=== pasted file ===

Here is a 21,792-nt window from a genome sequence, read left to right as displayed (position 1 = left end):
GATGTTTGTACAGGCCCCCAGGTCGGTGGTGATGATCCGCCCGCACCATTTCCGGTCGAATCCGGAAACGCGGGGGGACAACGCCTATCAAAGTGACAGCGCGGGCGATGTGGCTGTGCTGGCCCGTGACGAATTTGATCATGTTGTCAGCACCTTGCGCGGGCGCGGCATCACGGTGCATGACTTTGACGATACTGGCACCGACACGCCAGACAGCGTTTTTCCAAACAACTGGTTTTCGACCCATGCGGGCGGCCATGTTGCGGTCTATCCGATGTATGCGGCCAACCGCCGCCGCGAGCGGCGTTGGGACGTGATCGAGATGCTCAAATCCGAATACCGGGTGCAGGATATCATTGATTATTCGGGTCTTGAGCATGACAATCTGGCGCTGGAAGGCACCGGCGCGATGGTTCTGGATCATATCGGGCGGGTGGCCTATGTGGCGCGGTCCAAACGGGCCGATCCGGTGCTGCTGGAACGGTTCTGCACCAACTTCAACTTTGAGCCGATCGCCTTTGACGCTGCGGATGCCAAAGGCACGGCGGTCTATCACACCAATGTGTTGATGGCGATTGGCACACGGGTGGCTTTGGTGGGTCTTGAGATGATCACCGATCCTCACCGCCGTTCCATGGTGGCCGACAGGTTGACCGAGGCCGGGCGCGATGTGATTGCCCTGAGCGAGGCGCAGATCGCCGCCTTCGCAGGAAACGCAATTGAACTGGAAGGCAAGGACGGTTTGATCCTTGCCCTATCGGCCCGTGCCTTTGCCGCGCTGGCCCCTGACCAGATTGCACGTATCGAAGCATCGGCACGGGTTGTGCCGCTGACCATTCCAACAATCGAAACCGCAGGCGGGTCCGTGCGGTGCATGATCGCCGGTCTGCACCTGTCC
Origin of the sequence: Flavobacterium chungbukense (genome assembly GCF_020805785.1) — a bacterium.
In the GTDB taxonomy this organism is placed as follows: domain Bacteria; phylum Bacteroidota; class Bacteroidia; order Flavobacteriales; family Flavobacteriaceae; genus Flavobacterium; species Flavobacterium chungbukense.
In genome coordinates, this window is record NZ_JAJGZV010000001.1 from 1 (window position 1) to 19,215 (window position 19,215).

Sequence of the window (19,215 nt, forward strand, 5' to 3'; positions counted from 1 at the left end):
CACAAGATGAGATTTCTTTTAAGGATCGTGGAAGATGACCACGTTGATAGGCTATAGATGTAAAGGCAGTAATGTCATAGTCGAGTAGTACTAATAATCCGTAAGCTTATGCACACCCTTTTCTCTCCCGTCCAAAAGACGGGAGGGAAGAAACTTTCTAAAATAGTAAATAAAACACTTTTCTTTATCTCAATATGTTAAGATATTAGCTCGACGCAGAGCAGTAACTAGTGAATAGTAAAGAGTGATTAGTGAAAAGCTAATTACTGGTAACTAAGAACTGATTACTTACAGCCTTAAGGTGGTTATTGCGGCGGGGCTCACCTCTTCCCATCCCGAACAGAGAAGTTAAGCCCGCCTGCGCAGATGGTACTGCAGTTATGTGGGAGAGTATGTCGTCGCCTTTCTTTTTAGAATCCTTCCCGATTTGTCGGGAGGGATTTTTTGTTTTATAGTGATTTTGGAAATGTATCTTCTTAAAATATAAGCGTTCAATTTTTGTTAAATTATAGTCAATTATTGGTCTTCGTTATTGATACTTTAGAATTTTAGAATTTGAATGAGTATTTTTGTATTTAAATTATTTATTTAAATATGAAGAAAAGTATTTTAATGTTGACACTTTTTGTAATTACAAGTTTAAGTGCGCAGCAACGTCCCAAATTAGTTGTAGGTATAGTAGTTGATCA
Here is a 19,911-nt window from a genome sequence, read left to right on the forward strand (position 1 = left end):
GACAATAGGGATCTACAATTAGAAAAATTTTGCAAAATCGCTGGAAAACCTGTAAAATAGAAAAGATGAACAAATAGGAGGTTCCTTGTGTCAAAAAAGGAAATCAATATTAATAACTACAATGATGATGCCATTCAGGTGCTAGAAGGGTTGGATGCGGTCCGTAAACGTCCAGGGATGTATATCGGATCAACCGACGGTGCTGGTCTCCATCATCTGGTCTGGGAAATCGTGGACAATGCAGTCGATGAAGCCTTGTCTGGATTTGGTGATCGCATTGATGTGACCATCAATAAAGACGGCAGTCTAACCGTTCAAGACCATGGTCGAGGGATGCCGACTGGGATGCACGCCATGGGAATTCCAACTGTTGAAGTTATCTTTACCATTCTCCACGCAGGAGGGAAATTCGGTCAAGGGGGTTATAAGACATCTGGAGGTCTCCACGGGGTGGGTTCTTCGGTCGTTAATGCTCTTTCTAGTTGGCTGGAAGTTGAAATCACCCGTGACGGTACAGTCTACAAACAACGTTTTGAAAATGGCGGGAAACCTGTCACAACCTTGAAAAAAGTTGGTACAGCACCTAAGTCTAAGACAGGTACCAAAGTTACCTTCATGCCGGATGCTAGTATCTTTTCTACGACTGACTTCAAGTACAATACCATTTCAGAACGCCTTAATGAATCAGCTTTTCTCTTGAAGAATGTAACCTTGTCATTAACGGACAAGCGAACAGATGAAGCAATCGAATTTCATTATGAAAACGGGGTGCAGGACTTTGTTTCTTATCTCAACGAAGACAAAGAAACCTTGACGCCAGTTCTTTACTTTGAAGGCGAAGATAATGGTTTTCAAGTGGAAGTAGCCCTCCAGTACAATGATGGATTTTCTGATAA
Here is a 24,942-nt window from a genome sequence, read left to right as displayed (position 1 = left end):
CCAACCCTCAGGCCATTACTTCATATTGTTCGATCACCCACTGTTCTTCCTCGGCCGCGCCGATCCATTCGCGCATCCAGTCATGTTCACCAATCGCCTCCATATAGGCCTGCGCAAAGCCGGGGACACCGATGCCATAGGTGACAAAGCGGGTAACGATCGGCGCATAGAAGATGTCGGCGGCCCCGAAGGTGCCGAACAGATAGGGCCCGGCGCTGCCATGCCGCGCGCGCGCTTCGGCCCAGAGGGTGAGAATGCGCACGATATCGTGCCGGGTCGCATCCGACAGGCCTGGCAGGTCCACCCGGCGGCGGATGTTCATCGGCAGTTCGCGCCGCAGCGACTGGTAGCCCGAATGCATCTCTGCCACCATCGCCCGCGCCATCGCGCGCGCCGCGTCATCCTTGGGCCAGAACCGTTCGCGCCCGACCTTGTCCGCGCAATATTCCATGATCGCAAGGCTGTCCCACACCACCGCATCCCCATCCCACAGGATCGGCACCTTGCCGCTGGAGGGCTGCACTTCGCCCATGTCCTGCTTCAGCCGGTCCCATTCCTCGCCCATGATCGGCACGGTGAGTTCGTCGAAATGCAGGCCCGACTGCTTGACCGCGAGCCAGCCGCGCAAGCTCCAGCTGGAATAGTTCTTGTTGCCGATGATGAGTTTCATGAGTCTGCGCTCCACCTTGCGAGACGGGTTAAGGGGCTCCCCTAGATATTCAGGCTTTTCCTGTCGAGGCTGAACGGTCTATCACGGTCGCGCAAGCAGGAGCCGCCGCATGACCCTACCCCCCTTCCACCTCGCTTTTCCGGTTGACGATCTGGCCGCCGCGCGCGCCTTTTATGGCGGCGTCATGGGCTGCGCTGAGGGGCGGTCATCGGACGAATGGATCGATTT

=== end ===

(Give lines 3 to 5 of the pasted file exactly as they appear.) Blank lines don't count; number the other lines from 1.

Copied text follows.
Origin of the sequence: Flavobacterium chungbukense (genome assembly GCF_020805785.1) — a bacterium.
In the GTDB taxonomy this organism is placed as follows: domain Bacteria; phylum Bacteroidota; class Bacteroidia; order Flavobacteriales; family Flavobacteriaceae; genus Flavobacterium; species Flavobacterium chungbukense.
In genome coordinates, this window is record NZ_JAJGZV010000001.1 from 1 (window position 1) to 19,215 (window position 19,215).